easily know how much it costs to employ somebody, but they can't measure that employee'scontributions. So, in most companies, given their accounting systems, it actually looks like they'resaving money by keeping positions vacant. If you think that's the story, then you're obviously in norush to hire. I think it starts there, and that's clearly not a good thing for society or for employers.But it begins with their own problem: The way their internal accounting is designed encouragesthem not to hire.Knowledge@Wharton: You also say part of the problem is that companies aren't paying marketwages. They're trying to low ball the job market. But why should they pay market wages when theycan get employees cheaply?Cappelli: Well, the thing is they can't -- that's what they're claiming, right? There's a survey doneby Manpower that asks employers if they're having trouble finding people to hire. In that survey,about 11% say the problem they're having is they can't get people to accept the jobs at the wagesthey're paying. So 11% are saying we're not paying enough. If 11% admit this, my guess is the realnumber is probably double that. We're not very good at identifying problems that we createourselves. That's certainly part of it. You know, maybe you can't blame them for trying. But if they're not finding [employees], don't call it a skills gap; don't call it a skills mismatch -- you're justbeing cheap.Knowledge@Wharton: One of your chapters in the book is called "A Training Gap, Not a SkillsGap." You have some figures showing that in 1979, young workers received an average of two anda half weeks of training per year. By 1991, only 17% of young employees reported getting anytraining during the previous year, and by last year, only 21% said they received training during theprevious five years. You note that this especially hurts work-based training programs, such asapprenticeships. So, really, a huge part of the so-called "skills gap" comes from the weak employereffort to promote internal training for either current employees or future hires. Is that correct?Cappelli: Right. I think the story that one hears, particularly around the policy community, is thatemployers can't find the people they want to hire because schools are failing and kids aren't comingout with the right academic degrees and the right knowledge. If you actually look at the data fromemployers themselves when they report problems they're having with recruiting, they never talk about academic skills as being near the top of the list. In fact, their complaints have been consistentfor the 30 years or so that I've been looking at this. And their complaints are the ones, frankly, thatolder people always have about younger people -- they're not conscientious enough, their workplaceattitudes are not diligent enough, they don't want to work hard enough -- those sorts of things.They're not actually looking for young people out of school at all.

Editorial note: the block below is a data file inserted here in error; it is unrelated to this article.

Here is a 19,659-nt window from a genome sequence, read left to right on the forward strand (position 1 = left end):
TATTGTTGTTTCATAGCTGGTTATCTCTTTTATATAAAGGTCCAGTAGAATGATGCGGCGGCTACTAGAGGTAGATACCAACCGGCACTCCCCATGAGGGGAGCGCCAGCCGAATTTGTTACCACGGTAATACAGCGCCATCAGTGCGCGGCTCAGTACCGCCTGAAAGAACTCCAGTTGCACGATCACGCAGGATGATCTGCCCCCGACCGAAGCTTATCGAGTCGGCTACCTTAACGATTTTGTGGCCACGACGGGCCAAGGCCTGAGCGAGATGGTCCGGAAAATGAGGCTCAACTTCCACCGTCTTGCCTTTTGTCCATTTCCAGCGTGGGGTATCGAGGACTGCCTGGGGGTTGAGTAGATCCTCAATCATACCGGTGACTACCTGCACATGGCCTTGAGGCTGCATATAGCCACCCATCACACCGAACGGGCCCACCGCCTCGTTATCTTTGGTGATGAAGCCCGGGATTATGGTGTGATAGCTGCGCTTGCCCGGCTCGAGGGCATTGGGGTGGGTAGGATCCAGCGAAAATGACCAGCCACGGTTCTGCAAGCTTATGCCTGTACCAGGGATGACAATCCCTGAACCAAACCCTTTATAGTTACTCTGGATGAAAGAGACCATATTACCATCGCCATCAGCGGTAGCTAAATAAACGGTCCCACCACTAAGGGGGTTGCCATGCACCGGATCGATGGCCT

When you look at what they want, they want experience -- everybody wants somebody with three to fiveyears' experience. What they're really after are the skills that you can't learn in a classroom, that you canonly learn by doing the job itself. So, the craziness about the hiring requirements is that in most cases,employers are looking for somebody who is currently doing exactly the same job someplace else. That's partly why they don't want to look at an applicant who is currently unemployed.... They want somebodywho is currently doing the same job right now. The problem is that nobody wants to give those peopleright out of school any experience. Nobody wants to take somebody who's never done this job before andtrain them. Now, I can understand why it's better, easier, if you're an employer to hire somebody who's already beentrained -- or it seems like it's better. But it's creating this skills problem, because nobody wants to give people that initial experience. And again, in many cases, it would pay off to take people who are reallyqualified in many ways -- except for these quite specific skills -- and help them get training. You can paythem less while you're training them. You can require that they get some of these skills before you engagethem. But because of the accounting systems, employers, for the most part, have no idea what it wouldcost them to train somebody. They have no idea whether they're actually saving money by trying to chasethese people who already have jobs and hire them.
Knowledge@Wharton: It's one of the Catch-22s that your book seems to be filled with. Employersdon't want to train their employees because they fear they'll leave the company -- which employeesare actually doing more and more frequently these days -- which means all the effort and expense
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